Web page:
Breathing deep in the “Sulphur City”

Rotorua, New Zealand

The skies were sunny in downtown Auckland as we picked up our Toyota Camry at Avis and set out on the Southern Motorway. Just off the Green Lane exit was One Tree Hill, the country’s greatest fortress and subject of the song of the same name on U2’s Joshua Tree album.

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At the summit (182 meters) sits the grave of John Logan Campbell, who gave the land to the city in 1901. There were also amazing 360-degree views of Auckland and the surrounding suburbs. As for the tree? It was chopped down by activists in 2000.

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The rain was steady as we continued southeast for 3 hours to Rotorua, one of the North Island’s most visited cities, best known for its Maori culture and active geothermal attractions — which scents the air slightly with the smell of rotten eggs. We’re staying at the Regent of Rotorua, a motel that has recently been given a new, stylish, black and white life.

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The rain had started to let up and we were feeling stir crazy from sitting in the car so we made our way to Te Puia, what Lonely Planet said was the “most polished of New Zealand’s Maori cultural attractions.”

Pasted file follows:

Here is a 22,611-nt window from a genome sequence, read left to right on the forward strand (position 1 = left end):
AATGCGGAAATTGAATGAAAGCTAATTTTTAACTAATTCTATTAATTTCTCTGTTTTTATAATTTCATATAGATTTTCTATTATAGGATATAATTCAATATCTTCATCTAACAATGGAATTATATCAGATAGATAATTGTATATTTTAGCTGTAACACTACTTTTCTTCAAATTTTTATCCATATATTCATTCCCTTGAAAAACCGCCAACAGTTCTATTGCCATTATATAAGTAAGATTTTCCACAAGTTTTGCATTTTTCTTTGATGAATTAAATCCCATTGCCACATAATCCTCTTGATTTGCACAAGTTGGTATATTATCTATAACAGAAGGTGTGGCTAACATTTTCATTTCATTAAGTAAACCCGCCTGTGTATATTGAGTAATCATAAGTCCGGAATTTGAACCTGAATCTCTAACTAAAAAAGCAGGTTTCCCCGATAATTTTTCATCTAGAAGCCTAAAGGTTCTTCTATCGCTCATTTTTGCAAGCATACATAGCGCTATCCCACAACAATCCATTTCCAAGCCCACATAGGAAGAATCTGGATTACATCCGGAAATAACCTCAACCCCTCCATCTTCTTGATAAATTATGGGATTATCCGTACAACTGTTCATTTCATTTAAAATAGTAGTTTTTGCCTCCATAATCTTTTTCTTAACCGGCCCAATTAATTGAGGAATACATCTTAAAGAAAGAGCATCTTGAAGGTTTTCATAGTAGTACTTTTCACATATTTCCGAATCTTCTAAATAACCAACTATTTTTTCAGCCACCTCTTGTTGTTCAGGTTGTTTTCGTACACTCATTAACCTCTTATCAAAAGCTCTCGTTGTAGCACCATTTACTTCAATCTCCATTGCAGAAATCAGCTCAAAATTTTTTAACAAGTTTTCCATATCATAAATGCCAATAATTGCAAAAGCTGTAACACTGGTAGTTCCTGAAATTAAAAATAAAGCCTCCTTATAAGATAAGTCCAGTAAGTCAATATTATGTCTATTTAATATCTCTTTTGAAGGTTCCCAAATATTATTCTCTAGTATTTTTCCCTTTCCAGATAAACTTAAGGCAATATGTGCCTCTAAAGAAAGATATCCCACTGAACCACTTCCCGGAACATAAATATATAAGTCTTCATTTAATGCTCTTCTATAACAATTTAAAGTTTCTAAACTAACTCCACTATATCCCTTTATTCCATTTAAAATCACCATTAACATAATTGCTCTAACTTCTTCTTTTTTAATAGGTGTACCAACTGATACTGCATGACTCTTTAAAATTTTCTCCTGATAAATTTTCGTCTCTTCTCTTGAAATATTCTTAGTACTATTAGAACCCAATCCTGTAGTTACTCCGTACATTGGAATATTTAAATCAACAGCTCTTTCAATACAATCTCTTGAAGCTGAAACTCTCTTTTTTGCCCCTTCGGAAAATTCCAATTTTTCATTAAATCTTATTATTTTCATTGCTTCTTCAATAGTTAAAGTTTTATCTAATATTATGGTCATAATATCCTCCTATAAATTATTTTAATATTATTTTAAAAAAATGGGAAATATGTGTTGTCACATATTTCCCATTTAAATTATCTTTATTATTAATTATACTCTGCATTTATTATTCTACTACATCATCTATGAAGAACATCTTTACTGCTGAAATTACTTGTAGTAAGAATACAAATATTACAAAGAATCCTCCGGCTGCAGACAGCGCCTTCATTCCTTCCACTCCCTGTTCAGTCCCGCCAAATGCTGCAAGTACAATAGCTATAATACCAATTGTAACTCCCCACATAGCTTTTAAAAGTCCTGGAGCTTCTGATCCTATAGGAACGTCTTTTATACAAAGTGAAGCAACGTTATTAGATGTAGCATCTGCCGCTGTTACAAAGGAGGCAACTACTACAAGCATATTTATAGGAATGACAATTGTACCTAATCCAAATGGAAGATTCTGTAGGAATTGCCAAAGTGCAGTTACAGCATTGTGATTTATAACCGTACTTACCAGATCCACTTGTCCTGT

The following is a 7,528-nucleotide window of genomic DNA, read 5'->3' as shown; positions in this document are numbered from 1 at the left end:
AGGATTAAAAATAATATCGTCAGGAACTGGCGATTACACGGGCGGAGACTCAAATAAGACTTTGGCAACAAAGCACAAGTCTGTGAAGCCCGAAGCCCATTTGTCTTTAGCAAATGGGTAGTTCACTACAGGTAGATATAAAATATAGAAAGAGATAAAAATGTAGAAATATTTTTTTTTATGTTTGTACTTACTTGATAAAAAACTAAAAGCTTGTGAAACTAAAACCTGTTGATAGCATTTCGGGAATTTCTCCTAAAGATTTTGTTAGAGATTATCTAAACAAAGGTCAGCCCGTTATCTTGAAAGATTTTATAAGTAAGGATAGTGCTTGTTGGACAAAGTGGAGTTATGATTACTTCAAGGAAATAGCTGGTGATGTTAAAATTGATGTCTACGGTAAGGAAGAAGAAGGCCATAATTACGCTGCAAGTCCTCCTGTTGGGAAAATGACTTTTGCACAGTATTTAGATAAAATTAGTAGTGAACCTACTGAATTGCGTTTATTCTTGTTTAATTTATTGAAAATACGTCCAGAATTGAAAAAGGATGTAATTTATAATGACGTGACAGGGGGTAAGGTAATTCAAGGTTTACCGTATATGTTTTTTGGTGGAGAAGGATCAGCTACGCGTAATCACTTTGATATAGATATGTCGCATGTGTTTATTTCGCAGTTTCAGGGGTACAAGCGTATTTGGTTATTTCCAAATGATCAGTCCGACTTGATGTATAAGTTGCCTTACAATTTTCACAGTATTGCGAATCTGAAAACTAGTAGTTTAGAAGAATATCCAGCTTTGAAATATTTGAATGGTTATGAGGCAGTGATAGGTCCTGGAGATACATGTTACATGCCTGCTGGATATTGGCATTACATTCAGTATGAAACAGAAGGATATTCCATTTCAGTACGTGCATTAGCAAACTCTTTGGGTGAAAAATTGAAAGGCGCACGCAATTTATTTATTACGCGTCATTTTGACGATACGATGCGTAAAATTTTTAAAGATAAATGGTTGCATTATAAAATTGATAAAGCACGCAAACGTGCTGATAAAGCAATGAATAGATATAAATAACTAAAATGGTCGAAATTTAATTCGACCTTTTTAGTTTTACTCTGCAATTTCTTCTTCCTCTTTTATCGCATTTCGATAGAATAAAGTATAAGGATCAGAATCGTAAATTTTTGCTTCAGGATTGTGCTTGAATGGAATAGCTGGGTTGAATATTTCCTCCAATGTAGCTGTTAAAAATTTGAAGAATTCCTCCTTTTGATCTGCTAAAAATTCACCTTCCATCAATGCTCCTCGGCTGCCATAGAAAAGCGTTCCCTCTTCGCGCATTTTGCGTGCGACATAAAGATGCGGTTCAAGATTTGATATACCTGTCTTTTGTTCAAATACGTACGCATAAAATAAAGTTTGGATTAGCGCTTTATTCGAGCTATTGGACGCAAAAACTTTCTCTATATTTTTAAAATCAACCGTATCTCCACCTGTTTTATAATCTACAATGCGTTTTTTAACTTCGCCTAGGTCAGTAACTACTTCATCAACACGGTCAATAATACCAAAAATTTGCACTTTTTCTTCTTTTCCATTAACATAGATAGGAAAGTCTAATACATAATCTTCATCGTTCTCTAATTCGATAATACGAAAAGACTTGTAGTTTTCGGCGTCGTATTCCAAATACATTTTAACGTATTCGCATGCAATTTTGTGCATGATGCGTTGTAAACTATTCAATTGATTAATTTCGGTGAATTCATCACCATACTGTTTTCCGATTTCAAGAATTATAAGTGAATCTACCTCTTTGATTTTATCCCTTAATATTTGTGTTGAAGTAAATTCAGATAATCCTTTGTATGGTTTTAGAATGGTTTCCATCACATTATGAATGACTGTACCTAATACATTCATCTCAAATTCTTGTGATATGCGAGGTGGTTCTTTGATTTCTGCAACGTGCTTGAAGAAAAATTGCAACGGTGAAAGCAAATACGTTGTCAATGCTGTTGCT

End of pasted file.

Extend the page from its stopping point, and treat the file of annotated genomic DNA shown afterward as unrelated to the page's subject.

We started with a performance inside the Te Aronui a Rua Meeting House. It was not nearly as touristy as we thought it would be and provided us some sense of the customs and traditions of this country’s indigenous people.

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Afterward, we walked along steamy vents and bubbling cauldrons, ending at Pohutu, the park’s largest geyser that shoots hot water about 100 feet into the air.

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It’s sad to say but we’ve already gotten a bit tired of the fresh — but bland — New Zealand cuisine. Amazing Thai changed that tonight with spicy Tom Yum Goong soups, along with green curry chicken and a rib eye fillet nam jim that left our mouths burning.

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